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Articles / Applying to College / How Should Hawaiian Student Report GPA on Applications?

How Should Hawaiian Student Report GPA on Applications?

Sally Rubenstone
Written by Sally Rubenstone | Sept. 26, 2011

Question: I'm currently a sophomore in high school living in Hawaii. I go to a Hawaii public school and we have specific standards as far as grading is concerned (all + and - are not included in final grades). Also, I'm in AP courses. Since these both affect my GPA, I was wondering what GPA to give colleges in my applications. Weighted and/or unweighted? THE Hawaii State standards or the GPA I would get going to a school on the mainland? Thank you for your time.

When it’s time to apply to colleges, you will probably see a section in your applications where you are asked to self-report your GPA. Here, you should provide the same GPA that is on your official high school transcript. If you’re not sure what that is, ask your guidance counselor. If your transcript gives more than one GPA (e.g., a weighted one and an unweighted), give the highest one. (The application form usually asks you to also indicate if the GPA is weighted or not.)

Do you feel that your cumulative GPA will be hurt by the local policy of omitting pluses and minuses? (e.g., your freshman English teacher told you that you got a “B+” but it will be counted as just a “B” in your GPA). If so, you can use the “Additional Information” section of your applications to list the grades that should have had a plus attached to them, and then explain that Hawaiian grading protocol eliminates those pluses.

BUT … if there were only one or two pluses throughout your four years in high school … or if you received as many minuses as you did pluses (or more :(), then just let it go.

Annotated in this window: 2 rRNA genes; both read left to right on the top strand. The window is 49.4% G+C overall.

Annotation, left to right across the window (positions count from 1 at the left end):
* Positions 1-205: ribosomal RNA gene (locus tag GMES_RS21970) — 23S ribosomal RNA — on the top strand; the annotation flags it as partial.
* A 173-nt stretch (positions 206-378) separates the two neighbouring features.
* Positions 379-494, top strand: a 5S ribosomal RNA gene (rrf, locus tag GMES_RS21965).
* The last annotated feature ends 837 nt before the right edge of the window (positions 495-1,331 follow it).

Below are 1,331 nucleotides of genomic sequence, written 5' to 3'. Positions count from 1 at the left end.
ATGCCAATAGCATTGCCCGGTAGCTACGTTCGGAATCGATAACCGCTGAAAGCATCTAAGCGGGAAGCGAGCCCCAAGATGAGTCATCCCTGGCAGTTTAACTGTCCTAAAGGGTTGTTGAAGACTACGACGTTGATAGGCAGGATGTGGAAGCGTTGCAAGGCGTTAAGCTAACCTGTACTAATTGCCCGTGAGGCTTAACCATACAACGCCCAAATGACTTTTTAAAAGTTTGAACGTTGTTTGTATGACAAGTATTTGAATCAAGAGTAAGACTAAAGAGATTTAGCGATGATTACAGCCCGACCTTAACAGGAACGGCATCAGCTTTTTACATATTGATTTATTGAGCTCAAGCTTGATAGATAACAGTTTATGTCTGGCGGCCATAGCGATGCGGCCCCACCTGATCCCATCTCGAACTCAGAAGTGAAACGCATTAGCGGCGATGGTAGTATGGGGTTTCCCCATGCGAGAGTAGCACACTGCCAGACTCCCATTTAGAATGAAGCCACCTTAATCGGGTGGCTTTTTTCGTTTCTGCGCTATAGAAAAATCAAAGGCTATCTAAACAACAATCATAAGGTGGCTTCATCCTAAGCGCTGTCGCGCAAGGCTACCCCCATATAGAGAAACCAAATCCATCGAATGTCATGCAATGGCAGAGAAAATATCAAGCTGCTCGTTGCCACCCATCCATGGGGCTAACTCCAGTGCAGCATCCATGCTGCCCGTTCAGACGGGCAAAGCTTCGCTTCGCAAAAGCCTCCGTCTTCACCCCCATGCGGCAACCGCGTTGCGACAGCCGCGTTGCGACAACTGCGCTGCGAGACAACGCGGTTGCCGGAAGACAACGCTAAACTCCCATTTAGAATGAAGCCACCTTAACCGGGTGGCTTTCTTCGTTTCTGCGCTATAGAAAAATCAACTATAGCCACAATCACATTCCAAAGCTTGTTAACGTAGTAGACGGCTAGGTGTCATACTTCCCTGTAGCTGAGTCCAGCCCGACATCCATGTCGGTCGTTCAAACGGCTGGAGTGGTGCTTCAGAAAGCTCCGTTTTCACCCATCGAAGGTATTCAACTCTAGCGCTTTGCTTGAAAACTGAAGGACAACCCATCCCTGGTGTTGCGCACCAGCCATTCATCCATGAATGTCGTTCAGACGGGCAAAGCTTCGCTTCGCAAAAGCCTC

You should also check out your “School Profile” (a document that will accompany your application to colleges … every high school has one) to make sure that the grading system is clearly spelled out. The typical school profile explains if or how grades are weighted as well as other school-specific practices that can help college admission committees compare applicants, although this is usually something of an apples vs. oranges process anyway. :shock:

(posted 9/26/2011)

Written by

Sally Rubenstone

Sally Rubenstone

Sally Rubenstone knows the competitive and often convoluted college admission process inside out: From the first time the topic of college comes up at the dinner table until the last duffel bag is unloaded on a dorm room floor. She is the co-author of Panicked Parents' Guide to College Admissions; The Transfer Student's Guide to Changing Colleges and The International Student's Guide to Going to College in America. Sally has appeared on NBC's Today program and has been quoted in countless publications, including The New York Times, The Washington Post, USA Weekend, USA Today, U.S. News & World Report, Newsweek, People and Seventeen. Sally has viewed the admissions world from many angles: As a Smith College admission counselor for 15 years, an independent college counselor serving students from a wide range of backgrounds and the author of College Confidential's "Ask the Dean" column. She also taught language arts, social studies, study skills and test preparation in 10 schools, including American international schools in London, Paris, Geneva, Athens and Tel Aviv. As senior advisor to College Confidential since 2002, Sally has helped hundreds of students and parents navigate the college admissions maze. In 2008, she co-founded College Karma, a private college consulting firm, with her College Confidential colleague Dave Berry, and she continues to serve as a College Confidential advisor. Sally and her husband, Chris Petrides, became first-time parents in 1997 at the ripe-old age of 45. So Sally was nearly an official senior citizen when her son Jack began the college selection process, and when she was finally able to practice what she had preached for more than three decades.

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